US Owners of Dieselgate Affected VW Cars Are More Interested In Buyback Than Fix

Volkswagen’s Dieselgate problems in the USA are far from over, as the automaker may have to buy back more cars than it initially expected.
2013 Volkswagen Beetle TDI 7 photos
Photo: Volkswagen
2013 Volkswagen Beetle TDI2013 Volkswagen Beetle TDI2013 Volkswagen Beetle TDI2013 Volkswagen Beetle TDI2013 Volkswagen Beetle TDI2013 Volkswagen Beetle TDI
According to a report, almost half of the 475,000 customers of the Dieselgate-affected vehicles sold in the country with 2.0-liter TDI engines are more interested in a buyback than the fix and its corresponding cash benefit.

While precise figures have not been presented, there are over 200,000 drivers of cars sold by the Volkswagen Group in the USA that would like to sell their vehicles back to the corporation.

As Automotive News notes, the plaintiff’s attorney, Elizabeth Cabraser, believes that owners of those vehicles might change their minds regarding the buyback program once Volkswagen has a government-approved fix for those vehicles.

We think that some owners will still be interested in the buyback regardless, as they could get more money and get rid of the cars made by a company that deceived them.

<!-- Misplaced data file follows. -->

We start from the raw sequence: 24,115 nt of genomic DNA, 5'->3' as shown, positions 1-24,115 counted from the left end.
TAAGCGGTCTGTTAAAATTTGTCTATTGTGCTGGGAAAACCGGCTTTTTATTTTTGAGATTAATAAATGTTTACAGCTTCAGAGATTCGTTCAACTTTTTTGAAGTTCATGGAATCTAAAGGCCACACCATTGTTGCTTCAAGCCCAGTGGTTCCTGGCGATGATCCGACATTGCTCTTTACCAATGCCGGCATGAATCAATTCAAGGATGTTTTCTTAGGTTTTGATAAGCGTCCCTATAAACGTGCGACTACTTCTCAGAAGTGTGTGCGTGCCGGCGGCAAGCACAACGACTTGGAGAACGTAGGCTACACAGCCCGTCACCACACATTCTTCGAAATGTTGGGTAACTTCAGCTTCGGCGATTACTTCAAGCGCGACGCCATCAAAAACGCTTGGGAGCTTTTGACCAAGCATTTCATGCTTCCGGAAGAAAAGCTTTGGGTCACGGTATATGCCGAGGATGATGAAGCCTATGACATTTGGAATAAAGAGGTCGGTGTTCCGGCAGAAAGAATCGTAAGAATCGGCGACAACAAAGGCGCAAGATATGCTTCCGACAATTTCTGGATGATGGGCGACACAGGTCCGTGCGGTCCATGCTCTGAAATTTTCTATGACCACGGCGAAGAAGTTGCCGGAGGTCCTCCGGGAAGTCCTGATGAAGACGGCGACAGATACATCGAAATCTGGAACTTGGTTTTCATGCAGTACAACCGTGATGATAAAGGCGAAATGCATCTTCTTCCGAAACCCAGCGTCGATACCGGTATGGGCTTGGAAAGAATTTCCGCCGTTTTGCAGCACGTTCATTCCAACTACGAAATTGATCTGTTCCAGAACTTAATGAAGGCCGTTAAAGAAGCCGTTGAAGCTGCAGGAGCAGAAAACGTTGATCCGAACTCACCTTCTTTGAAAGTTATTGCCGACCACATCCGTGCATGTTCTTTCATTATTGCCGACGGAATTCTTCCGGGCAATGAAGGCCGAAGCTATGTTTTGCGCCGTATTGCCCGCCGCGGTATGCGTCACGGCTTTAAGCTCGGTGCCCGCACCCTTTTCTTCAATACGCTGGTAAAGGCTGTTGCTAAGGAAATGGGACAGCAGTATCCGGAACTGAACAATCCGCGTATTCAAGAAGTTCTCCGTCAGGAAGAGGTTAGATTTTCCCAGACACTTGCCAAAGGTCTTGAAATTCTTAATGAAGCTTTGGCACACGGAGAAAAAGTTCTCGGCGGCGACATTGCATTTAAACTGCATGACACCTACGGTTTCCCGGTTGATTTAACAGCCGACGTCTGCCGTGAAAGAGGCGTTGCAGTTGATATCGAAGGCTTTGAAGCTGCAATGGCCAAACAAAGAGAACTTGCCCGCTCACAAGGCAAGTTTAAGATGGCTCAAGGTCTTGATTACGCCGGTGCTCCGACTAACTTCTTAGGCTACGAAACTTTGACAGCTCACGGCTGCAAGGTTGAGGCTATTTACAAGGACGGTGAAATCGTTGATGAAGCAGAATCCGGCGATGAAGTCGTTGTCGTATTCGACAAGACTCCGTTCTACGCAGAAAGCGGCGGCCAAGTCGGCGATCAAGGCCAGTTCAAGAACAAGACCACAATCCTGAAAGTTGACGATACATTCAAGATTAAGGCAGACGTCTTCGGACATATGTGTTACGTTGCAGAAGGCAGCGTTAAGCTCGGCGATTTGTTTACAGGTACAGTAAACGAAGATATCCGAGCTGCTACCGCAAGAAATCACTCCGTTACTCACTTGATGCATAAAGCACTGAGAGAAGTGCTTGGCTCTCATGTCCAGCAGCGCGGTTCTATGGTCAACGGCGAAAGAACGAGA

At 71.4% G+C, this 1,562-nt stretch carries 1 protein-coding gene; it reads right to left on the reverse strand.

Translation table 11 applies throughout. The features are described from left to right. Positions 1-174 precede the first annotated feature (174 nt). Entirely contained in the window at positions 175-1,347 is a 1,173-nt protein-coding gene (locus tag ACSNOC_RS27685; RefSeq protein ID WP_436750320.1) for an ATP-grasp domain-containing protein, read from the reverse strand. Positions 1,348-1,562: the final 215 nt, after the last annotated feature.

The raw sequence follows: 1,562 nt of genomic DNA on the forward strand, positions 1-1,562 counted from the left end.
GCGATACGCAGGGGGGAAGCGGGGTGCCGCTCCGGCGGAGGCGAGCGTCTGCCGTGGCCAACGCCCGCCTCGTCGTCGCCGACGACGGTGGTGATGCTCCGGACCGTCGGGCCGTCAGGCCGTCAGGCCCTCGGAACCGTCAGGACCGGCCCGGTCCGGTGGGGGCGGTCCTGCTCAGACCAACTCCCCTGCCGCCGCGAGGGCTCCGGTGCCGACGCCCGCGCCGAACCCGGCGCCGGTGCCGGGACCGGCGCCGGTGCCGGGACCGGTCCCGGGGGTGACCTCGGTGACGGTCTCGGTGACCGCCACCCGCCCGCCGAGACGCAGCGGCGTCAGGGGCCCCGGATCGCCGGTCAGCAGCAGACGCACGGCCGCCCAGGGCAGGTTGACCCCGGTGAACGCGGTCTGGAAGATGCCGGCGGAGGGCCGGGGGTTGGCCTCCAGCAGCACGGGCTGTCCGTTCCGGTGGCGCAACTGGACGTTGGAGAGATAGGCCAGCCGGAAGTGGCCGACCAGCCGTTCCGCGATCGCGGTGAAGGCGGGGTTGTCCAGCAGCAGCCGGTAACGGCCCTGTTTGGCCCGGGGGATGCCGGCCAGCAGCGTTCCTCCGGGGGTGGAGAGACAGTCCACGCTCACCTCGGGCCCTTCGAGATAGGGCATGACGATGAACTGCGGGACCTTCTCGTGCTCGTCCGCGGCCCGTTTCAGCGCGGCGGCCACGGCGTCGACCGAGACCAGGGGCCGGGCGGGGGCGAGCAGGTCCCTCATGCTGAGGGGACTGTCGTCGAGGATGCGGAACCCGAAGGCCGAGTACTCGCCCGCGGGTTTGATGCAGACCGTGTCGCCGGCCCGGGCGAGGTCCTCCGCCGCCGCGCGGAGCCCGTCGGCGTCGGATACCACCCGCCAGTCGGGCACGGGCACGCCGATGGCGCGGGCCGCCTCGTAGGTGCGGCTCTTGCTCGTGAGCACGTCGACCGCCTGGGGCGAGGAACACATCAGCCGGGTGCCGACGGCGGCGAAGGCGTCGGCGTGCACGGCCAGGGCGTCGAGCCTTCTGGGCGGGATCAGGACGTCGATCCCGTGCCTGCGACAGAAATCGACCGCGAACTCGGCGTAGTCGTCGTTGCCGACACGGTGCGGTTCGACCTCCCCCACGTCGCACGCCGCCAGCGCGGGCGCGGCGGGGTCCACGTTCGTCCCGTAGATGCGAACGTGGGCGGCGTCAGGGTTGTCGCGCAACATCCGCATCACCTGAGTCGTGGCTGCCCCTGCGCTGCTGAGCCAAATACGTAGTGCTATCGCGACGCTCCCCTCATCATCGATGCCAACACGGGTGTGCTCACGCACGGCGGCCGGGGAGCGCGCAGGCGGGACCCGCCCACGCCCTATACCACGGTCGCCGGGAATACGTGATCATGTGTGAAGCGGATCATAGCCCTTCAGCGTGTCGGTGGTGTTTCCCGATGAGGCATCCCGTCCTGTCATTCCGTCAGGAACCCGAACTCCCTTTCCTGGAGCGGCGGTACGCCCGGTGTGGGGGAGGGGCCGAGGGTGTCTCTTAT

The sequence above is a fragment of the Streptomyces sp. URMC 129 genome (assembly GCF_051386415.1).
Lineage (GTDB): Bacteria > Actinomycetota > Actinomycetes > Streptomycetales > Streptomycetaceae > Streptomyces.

The fix would mean bringing the affected cars to compliance without impacting performance, fuel economy, drivability, or reliability. Along with a car that would be compliant with emissions regulations, owners would also get $5,100 for their troubles.

Evidently, it would be more expensive for Volkswagen to buy back the affected vehicles than to fix them and pay compensation to their owners.

On the other hand, Volkswagen risks paying federal penalties if it does not get 85% of polluters off the road by the deadline set in 2019. Hopefully, the German corporation will find a way to fix as many of the affected units long before the time limit is reached.

Bringing the Dieselgate-affected cars to compliance with EPA norms should not be an impossible task, but Volkswagen still needs approval from Federal Authorities, which takes longer than usual because every part of the proposed fix must be analyzed.

As we noted before, some owners of the affected vehicles could still drive on American roads without a fix, as the German corporation’s settlement obligation only includes getting 85% of the affected vehicles off the road, without mentioning the rest.
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About the author: Sebastian Toma
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Sebastian's love for cars began at a young age. Little did he know that a career would emerge from this passion (and that it would not, sadly, involve being a professional racecar driver). In over fourteen years, he got behind the wheel of several hundred vehicles and in the offices of the most important car publications in his homeland.
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